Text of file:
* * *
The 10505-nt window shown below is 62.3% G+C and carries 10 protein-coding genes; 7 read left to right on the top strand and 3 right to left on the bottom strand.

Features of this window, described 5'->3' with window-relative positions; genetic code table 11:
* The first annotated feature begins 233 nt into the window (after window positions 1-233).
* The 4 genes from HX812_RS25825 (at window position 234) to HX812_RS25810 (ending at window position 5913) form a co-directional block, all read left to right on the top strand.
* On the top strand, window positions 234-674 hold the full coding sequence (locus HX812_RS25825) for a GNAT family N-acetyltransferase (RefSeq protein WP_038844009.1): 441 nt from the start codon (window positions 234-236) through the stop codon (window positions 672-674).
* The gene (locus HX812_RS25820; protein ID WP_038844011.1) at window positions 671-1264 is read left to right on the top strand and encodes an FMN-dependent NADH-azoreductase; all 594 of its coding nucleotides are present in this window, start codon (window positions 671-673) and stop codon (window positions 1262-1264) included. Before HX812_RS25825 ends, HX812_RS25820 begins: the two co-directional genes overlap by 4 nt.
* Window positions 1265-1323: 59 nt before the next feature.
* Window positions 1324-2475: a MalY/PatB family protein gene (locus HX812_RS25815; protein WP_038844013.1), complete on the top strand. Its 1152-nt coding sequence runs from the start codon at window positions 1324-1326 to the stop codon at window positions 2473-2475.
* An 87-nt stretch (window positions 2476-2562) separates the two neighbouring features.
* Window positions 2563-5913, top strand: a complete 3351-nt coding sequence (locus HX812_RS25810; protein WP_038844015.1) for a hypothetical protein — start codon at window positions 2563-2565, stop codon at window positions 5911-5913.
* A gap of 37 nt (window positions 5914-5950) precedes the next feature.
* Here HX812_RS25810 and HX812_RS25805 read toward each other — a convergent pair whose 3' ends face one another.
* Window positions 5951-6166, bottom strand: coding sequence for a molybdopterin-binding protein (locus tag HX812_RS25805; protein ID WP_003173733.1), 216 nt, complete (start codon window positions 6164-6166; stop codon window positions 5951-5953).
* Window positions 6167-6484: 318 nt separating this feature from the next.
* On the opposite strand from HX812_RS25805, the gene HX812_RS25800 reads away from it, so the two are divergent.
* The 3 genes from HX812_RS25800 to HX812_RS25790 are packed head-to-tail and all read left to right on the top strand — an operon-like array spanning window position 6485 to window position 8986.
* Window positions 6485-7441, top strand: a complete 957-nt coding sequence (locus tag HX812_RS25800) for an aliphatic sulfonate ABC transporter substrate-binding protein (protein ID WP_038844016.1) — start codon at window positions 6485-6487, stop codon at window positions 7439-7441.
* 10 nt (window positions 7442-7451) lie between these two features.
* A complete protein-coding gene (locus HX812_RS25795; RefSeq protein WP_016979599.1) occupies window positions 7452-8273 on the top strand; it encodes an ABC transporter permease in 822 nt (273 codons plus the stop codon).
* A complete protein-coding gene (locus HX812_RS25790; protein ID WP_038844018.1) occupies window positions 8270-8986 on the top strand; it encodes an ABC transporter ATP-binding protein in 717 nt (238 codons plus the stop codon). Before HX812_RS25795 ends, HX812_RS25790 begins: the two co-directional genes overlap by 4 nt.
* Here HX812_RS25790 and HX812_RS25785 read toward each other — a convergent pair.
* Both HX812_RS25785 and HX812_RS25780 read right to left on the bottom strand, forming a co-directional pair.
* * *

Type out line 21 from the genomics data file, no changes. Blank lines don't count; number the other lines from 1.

* Here HX812_RS25790 and HX812_RS25785 read toward each other — a convergent pair.